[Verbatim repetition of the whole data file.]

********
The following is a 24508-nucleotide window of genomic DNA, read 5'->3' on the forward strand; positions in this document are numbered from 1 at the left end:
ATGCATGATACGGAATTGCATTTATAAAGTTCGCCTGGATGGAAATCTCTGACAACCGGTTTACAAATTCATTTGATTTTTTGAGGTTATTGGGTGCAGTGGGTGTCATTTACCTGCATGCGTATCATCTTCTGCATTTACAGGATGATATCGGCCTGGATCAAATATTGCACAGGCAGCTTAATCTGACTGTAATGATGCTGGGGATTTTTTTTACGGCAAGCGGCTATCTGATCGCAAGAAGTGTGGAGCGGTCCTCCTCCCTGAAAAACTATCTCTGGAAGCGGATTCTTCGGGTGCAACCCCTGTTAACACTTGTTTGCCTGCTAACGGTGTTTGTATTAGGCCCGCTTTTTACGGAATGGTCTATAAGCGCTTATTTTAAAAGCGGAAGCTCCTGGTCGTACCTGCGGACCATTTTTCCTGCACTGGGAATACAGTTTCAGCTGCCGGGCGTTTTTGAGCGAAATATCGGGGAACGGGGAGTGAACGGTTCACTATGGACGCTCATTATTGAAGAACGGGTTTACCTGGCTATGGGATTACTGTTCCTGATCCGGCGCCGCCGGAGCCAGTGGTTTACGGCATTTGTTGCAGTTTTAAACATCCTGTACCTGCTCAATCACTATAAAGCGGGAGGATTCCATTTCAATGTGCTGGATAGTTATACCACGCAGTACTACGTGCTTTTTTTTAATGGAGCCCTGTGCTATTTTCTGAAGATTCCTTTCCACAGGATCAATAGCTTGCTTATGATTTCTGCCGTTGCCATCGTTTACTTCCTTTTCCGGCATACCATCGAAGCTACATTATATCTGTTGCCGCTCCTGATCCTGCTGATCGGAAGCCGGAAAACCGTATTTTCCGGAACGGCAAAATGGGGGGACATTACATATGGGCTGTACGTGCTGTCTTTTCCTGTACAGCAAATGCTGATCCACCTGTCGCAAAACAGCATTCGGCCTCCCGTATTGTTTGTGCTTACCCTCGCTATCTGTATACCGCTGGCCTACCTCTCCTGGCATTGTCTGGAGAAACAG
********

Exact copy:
The following is a 24508-nucleotide window of genomic DNA, read 5'->3' on the forward strand; positions in this document are numbered from 1 at the left end:
ATGCATGATACGGAATTGCATTTATAAAGTTCGCCTGGATGGAAATCTCTGACAACCGGTTTACAAATTCATTTGATTTTTTGAGGTTATTGGGTGCAGTGGGTGTCATTTACCTGCATGCGTATCATCTTCTGCATTTACAGGATGATATCGGCCTGGATCAAATATTGCACAGGCAGCTTAATCTGACTGTAATGATGCTGGGGATTTTTTTTACGGCAAGCGGCTATCTGATCGCAAGAAGTGTGGAGCGGTCCTCCTCCCTGAAAAACTATCTCTGGAAGCGGATTCTTCGGGTGCAACCCCTGTTAACACTTGTTTGCCTGCTAACGGTGTTTGTATTAGGCCCGCTTTTTACGGAATGGTCTATAAGCGCTTATTTTAAAAGCGGAAGCTCCTGGTCGTACCTGCGGACCATTTTTCCTGCACTGGGAATACAGTTTCAGCTGCCGGGCGTTTTTGAGCGAAATATCGGGGAACGGGGAGTGAACGGTTCACTATGGACGCTCATTATTGAAGAACGGGTTTACCTGGCTATGGGATTACTGTTCCTGATCCGGCGCCGCCGGAGCCAGTGGTTTACGGCATTTGTTGCAGTTTTAAACATCCTGTACCTGCTCAATCACTATAAAGCGGGAGGATTCCATTTCAATGTGCTGGATAGTTATACCACGCAGTACTACGTGCTTTTTTTTAATGGAGCCCTGTGCTATTTTCTGAAGATTCCTTTCCACAGGATCAATAGCTTGCTTATGATTTCTGCCGTTGCCATCGTTTACTTCCTTTTCCGGCATACCATCGAAGCTACATTATATCTGTTGCCGCTCCTGATCCTGCTGATCGGAAGCCGGAAAACCGTATTTTCCGGAACGGCAAAATGGGGGGACATTACATATGGGCTGTACGTGCTGTCTTTTCCTGTACAGCAAATGCTGATCCACCTGTCGCAAAACAGCATTCGGCCTCCCGTATTGTTTGTGCTTACCCTCGCTATCTGTATACCGCTGGCCTACCTCTCCTGGCATTGTCTGGAGAAACAG